from the also-possession-of-camera-with-intent-to-distribute-recordings dept
Words like "interference" or "obstruction" seem to be thrown around quite frequently when law enforcement officers decide they'd rather not be filmed while on duty. How the passive act of filming can interfere with investigations or obstruct officials is left to the imagination. Fortunately (I guess...), law enforcement officials have very vivid imaginations. This allows them to arrest, detain, hassle or confiscate devices as needed, in order preserve the peace by chilling speech.
The latest definition of "interference" stretches the limits of credulity -- to nearly 100 feet.
Shawn Nee is an award winning street and documentary photographer living in Hollywood, California. He says that on June 2, 2013, his right to take photos under the First Amendment was violated when the Los Angeles Police Department officers detained him while working in Hollywood.The whole incident, caught on "tape" thanks to the three body cameras Nee wears, shows officers covering a lot of ground to reach the "interfering" photographer. As is almost always the case, the officers' first move is intimidation, with one demanding Nee identify himself and his employer.
Nee was standing on a residential sidewalk taking pictures of a man he had been photographing for years when LAPD officers showed up about 90 feet away to investigate a domestic dispute.
When this fails, the officers demand he stop filming and put his camera down. Nee asks why he's being detained.
OFFICER: For interviewing ... interfering with a police investigation.Hmm. Passively operating a camera from 90 feet away seems like the least efficient way to "interfere" with a police investigation. Maybe the sound of the shutter was distracting.
Nee was then taken to the station and detained while officers attempted to question him. Unfortunately for the interfered, Nee asserted his right to remain silent and refused to speak until his lawyer was present. After 90 minutes he was released -- without being charged.
After being released, Nee spoke to a police supervisor who offered this "insight" on the interference claims.
NEE: My understanding is that I was detained for taking photos in a public space.Possibly. Possibly not. Vidal makes it seem cut-and-dried, but it really isn't. This all depends on the laws governing the police department. California's penal code gives law enforcement officers a lot of leeway when deciding what does or doesn't "interfere" with an officer performing his duties, but it's still hard to see how this fits a person standing 90 feet away taking pictures.
VIDAL: When it interferes with the job of police then it becomes a problem. At that point, you no longer have that freedom to go ahead and take your pictures.
148. (a) (1) Every person who willfully resists, delays, or obstructs any public officer, peace officer, or an emergency medical technician, as defined in Division 2.5 (commencing with Section 1797) of the Health and Safety Code, in the discharge or attempt to discharge any duty of his or her office or employment, when no other punishment is prescribed, shall be punished by a fine not exceeding one thousand dollars ($1,000), or by imprisonment in a county jail not to exceed one year, or by both that fine and imprisonment.In fact, it would seem that any "delay" was caused by the officers' decision to hassle a photographer, rather than continue in their "discharge of duty." Another way to look at this is that the officers felt that questioning and detaining Nee was actually the "duty" they were "discharging," and his refusal to state his name "obstructed" or "delayed" them. Of course, that assumes the photography itself was a criminal activity, which it certainly wasn't.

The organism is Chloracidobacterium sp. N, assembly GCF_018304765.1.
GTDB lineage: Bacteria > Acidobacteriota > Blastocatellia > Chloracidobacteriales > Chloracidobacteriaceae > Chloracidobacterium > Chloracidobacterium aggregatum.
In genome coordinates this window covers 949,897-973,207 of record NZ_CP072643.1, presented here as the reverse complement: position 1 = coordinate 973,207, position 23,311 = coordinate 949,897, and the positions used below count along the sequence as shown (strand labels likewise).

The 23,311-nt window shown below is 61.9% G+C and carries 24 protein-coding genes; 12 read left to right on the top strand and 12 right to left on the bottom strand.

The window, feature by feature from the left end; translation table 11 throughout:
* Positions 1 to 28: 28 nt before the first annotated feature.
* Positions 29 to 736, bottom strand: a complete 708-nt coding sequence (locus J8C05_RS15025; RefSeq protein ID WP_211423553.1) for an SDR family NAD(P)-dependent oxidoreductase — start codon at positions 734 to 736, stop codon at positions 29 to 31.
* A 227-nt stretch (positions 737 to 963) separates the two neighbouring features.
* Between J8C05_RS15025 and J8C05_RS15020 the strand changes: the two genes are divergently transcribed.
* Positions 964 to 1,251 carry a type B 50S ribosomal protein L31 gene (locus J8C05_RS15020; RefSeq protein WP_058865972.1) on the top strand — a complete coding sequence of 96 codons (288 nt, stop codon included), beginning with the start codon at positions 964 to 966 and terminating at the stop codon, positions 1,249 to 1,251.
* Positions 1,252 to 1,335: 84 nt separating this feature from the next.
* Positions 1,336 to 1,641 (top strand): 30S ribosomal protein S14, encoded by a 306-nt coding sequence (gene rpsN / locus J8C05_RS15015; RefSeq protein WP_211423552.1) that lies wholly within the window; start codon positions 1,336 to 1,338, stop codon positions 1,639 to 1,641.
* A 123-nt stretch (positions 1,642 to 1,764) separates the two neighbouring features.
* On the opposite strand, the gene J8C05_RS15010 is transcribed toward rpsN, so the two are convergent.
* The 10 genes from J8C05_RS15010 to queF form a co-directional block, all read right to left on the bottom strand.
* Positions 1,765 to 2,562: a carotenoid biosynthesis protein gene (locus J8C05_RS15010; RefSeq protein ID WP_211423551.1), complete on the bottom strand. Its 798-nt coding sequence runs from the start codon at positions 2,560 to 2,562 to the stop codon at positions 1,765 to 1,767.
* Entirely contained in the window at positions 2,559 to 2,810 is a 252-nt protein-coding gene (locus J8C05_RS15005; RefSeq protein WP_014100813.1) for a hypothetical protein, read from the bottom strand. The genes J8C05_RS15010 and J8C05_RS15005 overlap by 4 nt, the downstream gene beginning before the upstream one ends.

Either way, the line of reasoning being pushed by Vidal is suspect, if for no other reason than Vidal himself isn't the most trustworthy of cops.
Sergent Vidal was named as a "problem officer" by the Independent Commission on the Los Angeles Police Department (Christopher Commission) in the early 1990s, as reported by the Los Angeles Times in 1995. The Commission named 44 officers with "six or more complaints of excessive force or improper tactics between 1986 and 1990."More disappointing, this specious line of reasoning was upheld yet again by another member of the LAPD.
Reason TV showed the video to Andy Neiman, the officer-in-charge at the Media Relations Section at the LAPD. He said he could not comment on the video specifically but said of individuals taking pictures, "If their physical proximity to the investigating officers becomes interfering where an officer has to stop what they're doing to admonish that individual that they're too close or could you stand back because they are distracting from the officer's business, then that's where it becomes an issue."90 feet away can't be remotely considered "physical proximity" unless we're talking building locations. It's pretty tough to sell the better part of 100 feet as being close enough to interfere with police business. Neiman probably knows better than to comment on a video showing officers confusing 90 feet of separation for "standing between the officer and the door," as the LAPD is currently being sued by Nee and two other photographers for past abuses.
At some point, the perceived benefits of shutting down citizens with cameras are going to be outweighed by the millions of dollars in lawsuit settlements. Until then, it appears the LAPD is going to continue allowing officers to use the term "interference" to violate the public's First Amendment rights.